Cultural macroevolution and the transmission of traits

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Abstract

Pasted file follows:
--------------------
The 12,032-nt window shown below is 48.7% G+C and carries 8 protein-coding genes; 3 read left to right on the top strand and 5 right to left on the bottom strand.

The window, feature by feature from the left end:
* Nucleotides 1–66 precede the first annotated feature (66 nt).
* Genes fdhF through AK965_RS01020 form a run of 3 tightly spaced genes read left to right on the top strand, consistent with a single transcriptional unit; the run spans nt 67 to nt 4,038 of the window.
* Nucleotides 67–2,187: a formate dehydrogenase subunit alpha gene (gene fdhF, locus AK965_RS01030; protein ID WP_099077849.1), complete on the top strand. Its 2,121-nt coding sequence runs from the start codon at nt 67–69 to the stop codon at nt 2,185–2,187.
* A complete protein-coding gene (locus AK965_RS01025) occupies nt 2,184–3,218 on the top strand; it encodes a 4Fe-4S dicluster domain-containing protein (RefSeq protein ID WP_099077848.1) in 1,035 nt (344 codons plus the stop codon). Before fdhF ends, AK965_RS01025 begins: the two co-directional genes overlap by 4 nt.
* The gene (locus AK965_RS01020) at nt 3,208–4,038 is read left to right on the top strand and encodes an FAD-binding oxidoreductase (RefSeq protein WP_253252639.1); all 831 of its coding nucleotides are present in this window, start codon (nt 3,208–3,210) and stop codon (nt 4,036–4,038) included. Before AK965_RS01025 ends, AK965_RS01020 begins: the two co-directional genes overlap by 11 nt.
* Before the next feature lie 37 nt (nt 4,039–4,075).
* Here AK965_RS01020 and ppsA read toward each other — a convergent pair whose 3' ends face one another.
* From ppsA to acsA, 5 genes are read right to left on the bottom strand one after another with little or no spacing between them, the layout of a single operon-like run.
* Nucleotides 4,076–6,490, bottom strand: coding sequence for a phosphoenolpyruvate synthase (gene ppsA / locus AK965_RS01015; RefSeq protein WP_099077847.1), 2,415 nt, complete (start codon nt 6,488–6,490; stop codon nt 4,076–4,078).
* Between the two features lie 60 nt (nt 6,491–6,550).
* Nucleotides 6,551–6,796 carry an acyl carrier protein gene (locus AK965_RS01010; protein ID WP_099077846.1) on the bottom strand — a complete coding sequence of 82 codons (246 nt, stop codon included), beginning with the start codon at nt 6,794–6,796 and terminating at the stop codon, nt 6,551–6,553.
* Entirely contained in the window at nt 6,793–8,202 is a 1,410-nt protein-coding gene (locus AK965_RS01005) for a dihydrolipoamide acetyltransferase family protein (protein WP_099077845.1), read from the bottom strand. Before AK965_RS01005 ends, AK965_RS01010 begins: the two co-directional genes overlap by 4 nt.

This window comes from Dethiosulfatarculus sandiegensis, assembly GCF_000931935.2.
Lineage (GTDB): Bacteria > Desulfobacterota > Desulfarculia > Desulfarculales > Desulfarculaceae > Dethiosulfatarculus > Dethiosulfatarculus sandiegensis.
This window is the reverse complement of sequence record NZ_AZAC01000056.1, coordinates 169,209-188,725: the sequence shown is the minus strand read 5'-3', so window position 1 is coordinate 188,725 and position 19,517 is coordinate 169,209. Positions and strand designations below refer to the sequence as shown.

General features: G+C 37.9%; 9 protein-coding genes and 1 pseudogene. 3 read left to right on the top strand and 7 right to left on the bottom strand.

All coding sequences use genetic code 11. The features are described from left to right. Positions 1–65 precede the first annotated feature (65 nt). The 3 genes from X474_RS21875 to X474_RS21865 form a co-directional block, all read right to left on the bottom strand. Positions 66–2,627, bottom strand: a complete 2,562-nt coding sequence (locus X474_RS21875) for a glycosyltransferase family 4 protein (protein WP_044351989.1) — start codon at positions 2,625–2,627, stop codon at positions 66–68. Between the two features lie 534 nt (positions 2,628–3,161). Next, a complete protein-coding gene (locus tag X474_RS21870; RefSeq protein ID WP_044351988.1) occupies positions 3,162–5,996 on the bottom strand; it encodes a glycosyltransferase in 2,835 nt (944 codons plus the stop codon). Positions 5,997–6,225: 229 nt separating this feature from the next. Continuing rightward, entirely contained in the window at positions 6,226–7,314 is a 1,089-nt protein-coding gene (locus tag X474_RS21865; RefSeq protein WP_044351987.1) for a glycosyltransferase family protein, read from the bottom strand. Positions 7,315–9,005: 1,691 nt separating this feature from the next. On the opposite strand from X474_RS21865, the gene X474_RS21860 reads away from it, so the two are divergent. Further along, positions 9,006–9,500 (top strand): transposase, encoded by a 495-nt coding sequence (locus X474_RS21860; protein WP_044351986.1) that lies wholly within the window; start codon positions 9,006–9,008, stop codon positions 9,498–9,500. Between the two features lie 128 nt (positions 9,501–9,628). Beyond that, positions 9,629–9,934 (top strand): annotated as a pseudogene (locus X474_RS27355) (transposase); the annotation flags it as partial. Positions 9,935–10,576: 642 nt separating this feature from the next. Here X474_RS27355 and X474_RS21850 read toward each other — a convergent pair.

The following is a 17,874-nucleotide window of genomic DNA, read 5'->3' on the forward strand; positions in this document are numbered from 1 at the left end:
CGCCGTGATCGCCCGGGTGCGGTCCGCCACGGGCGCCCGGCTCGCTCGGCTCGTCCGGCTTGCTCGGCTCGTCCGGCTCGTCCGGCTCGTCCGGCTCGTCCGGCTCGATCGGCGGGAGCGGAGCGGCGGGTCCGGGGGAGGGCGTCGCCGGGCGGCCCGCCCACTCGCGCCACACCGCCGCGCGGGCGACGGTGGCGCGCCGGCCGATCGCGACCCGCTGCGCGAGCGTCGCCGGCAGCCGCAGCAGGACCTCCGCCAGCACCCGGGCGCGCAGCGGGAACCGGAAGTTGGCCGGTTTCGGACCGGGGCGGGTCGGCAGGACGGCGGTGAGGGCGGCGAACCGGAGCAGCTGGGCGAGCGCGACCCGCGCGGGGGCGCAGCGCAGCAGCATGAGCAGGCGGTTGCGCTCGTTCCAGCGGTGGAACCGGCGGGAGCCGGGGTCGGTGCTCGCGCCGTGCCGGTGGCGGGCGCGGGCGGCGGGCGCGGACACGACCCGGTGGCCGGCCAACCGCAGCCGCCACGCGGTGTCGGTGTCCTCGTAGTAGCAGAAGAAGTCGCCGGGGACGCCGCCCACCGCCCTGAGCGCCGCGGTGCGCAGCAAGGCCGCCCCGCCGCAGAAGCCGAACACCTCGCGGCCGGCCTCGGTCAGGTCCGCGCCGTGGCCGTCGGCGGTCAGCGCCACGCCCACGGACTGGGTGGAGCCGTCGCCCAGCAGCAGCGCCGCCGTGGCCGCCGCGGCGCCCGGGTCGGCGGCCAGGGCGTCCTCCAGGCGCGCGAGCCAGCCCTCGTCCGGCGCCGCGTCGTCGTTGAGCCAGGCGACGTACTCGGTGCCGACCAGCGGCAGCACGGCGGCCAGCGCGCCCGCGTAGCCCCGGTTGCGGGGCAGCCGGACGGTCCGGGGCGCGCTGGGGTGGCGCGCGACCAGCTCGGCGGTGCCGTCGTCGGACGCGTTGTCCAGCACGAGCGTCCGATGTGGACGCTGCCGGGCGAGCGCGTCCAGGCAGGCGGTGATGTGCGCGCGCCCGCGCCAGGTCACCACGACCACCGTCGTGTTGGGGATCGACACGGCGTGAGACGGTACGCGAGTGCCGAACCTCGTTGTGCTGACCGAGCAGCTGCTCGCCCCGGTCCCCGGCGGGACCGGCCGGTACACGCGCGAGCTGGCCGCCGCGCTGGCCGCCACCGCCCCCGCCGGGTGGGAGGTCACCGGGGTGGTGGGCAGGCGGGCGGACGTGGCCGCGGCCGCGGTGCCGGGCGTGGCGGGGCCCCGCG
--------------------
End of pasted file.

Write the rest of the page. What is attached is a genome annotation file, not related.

Cultural traits are distributed across human societies in a patterned way. Study of the mechanisms whereby cultural traits persist and change over time is key to understanding human cultural diversity. For more than a century, a central question has engaged anthropologists interested in the study of cultural trait variation: What is the source of cultural variation? More precisely, are cultural traits transmitted primarily from ancestral to descendant populations (vertical transmission) or between contemporary, typically neighboring populations (horizontal transmission), or do they emerge as independent innovations? While debates among unilineal evolutionists and diffusionists have long since faded, there is still much uncertainty about how traits are transmitted at this macroevolutionary level, as well as about the implications of these transmission patterns for testing hypotheses regarding the adaptive function of particular cultural traits across human populations.

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